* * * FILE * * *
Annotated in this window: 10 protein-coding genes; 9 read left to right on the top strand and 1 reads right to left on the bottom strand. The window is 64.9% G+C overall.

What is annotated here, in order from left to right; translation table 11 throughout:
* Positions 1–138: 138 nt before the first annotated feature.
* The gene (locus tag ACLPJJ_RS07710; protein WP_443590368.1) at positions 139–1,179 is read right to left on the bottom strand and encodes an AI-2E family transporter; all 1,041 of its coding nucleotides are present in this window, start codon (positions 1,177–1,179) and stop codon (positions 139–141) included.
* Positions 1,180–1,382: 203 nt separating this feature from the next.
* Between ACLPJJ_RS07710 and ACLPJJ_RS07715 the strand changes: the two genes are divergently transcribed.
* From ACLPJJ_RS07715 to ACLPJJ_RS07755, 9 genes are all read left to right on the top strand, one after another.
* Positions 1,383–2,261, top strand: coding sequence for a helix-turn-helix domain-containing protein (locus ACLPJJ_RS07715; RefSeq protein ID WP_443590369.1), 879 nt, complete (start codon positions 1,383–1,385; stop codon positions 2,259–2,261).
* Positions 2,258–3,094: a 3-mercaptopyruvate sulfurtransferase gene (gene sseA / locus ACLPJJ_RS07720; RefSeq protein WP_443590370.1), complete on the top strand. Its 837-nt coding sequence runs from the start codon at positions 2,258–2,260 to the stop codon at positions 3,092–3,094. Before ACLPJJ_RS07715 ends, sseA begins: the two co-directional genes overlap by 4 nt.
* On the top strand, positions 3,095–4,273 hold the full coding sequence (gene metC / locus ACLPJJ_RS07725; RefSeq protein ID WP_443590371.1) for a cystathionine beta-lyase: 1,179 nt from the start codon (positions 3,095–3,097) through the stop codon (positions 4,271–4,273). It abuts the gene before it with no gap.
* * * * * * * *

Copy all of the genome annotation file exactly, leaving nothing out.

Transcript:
Annotated in this window: 10 protein-coding genes; 9 read left to right on the top strand and 1 reads right to left on the bottom strand. The window is 64.9% G+C overall.

What is annotated here, in order from left to right; translation table 11 throughout:
* Positions 1–138: 138 nt before the first annotated feature.
* The gene (locus tag ACLPJJ_RS07710; protein WP_443590368.1) at positions 139–1,179 is read right to left on the bottom strand and encodes an AI-2E family transporter; all 1,041 of its coding nucleotides are present in this window, start codon (positions 1,177–1,179) and stop codon (positions 139–141) included.
* Positions 1,180–1,382: 203 nt separating this feature from the next.
* Between ACLPJJ_RS07710 and ACLPJJ_RS07715 the strand changes: the two genes are divergently transcribed.
* From ACLPJJ_RS07715 to ACLPJJ_RS07755, 9 genes are all read left to right on the top strand, one after another.
* Positions 1,383–2,261, top strand: coding sequence for a helix-turn-helix domain-containing protein (locus ACLPJJ_RS07715; RefSeq protein ID WP_443590369.1), 879 nt, complete (start codon positions 1,383–1,385; stop codon positions 2,259–2,261).
* Positions 2,258–3,094: a 3-mercaptopyruvate sulfurtransferase gene (gene sseA / locus ACLPJJ_RS07720; RefSeq protein WP_443590370.1), complete on the top strand. Its 837-nt coding sequence runs from the start codon at positions 2,258–2,260 to the stop codon at positions 3,092–3,094. Before ACLPJJ_RS07715 ends, sseA begins: the two co-directional genes overlap by 4 nt.
* On the top strand, positions 3,095–4,273 hold the full coding sequence (gene metC / locus ACLPJJ_RS07725; RefSeq protein ID WP_443590371.1) for a cystathionine beta-lyase: 1,179 nt from the start codon (positions 3,095–3,097) through the stop codon (positions 4,271–4,273). It abuts the gene before it with no gap.